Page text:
In relationships, there’s no such thing as ‘two people just can’t work’ or ‘two people just aren’t meant to be’. If a relationship fails, it’s a choice. If a relationship succeeds it’s not just because their personalities mesh. It is a choice. What most of us do (including myself) is take a reactive approach to our relationship. So we wait until something happens to begin working on issues. Or we wait until a character flaw exposes itself and that’s when we’ll tell our friends about what our spouse did etc.
As a manager, before I start a shift I’m required to do what is called a ‘pre-shift checklist’. A pre-shift checklist is a checklist of common areas of a shift that need to be in place in order for it to run smoothly. For instance, on the pre-shift there’s a section that tells you to check the schedule to ensure there’s sufficient staffing. There’s another area on the checklist that tells you what stock levels to check. So it ensures you don’t miss anything. It ensures you check equipment, food safety and much more. It is said that doing your pre-shift removes about 75-80% of barriers between you and running a good shift. Why? Because you are taking a preemptive approach rather than reacting when something you didn’t prepare for goes wrong.
In our relationships, many of us skip our pre-shift and we just go with the flow. So when something happens or when an issue arises, that’s when we deal with it and we ‘react’ to it because we were ill-prepared in the first place. But why not try and take a more proactive and preemptive approach to our relationships? What if we looked at things that commonly affected relationships and began working on them before they became an issue? One thing my girlfriend and I have decided to do is begin to take a more preemptive approach to our relationship. Each month we focus on different areas of our relationship and whether it’s in need of development or not, we still try to build that area. So one month we did communication another month we may do something else. The idea is that we’re trying to work on things in our relationship, before they become an issue.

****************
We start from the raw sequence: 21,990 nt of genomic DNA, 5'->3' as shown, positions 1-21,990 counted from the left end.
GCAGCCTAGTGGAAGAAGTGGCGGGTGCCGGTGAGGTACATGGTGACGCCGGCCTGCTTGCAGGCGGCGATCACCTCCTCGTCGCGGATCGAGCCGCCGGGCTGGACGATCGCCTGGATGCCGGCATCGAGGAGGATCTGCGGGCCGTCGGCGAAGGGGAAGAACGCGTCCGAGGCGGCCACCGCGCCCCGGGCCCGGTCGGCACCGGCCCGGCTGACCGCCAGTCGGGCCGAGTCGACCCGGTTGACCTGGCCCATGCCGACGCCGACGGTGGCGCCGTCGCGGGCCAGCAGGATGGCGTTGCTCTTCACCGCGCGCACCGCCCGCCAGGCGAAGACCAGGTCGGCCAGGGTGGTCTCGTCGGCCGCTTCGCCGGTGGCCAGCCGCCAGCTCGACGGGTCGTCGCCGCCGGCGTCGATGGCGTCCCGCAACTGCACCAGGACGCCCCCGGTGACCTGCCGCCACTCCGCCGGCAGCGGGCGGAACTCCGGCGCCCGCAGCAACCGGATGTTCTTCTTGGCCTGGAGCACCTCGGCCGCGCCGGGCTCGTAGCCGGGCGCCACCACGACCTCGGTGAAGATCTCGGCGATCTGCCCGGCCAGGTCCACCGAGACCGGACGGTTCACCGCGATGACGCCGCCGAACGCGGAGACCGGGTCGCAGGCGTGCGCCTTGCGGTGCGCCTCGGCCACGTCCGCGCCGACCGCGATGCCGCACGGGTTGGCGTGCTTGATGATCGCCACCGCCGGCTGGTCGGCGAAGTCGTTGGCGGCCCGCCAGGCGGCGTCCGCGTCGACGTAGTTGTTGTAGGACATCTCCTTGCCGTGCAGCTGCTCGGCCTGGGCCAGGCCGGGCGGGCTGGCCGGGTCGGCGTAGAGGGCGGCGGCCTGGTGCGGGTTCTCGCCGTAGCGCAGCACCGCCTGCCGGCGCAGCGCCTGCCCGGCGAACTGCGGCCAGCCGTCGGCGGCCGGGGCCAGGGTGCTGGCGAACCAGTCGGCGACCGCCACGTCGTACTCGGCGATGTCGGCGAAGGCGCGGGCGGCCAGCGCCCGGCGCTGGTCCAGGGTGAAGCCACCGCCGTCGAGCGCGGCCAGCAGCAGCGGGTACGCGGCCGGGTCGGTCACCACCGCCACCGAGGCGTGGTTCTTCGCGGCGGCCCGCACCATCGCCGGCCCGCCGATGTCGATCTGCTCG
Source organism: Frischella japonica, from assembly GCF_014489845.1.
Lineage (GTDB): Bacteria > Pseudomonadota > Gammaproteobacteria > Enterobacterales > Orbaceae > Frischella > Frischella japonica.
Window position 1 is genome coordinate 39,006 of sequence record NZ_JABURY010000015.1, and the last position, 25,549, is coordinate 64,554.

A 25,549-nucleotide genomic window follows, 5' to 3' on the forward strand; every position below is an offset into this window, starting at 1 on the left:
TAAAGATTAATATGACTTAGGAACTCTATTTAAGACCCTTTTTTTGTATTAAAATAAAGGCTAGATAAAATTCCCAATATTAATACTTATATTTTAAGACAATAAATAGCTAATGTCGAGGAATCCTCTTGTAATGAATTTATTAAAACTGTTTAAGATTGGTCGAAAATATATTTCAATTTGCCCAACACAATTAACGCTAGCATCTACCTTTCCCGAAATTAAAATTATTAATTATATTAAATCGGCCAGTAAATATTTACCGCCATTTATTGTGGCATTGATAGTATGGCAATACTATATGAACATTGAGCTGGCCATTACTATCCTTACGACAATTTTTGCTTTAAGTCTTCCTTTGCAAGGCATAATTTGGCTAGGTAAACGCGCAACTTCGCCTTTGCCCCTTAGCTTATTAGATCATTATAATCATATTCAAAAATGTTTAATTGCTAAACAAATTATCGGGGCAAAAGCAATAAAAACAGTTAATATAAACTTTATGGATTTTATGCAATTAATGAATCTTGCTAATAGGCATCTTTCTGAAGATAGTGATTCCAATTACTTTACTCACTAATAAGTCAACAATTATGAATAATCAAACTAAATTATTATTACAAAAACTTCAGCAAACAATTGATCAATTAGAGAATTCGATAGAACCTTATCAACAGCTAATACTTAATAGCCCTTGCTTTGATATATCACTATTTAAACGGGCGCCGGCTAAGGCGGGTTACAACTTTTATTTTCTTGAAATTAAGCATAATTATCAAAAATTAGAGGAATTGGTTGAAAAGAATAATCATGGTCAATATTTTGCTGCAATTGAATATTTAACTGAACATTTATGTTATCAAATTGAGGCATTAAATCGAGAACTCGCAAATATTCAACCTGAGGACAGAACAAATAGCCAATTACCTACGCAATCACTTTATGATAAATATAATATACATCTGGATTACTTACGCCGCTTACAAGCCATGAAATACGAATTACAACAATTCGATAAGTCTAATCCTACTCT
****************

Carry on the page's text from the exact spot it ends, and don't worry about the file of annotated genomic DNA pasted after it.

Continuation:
Relationships are one of those things that need to be fed. They need nutrient. As my sister always says, it needs to grow. And if our relationships aren’t moving into the direction of growth, then they are dying. There’s no middle ground. So it’s important to keep in mind that healthy relationships aren’t joyrides. In order for you to truly reap the benefit, you have to put in work.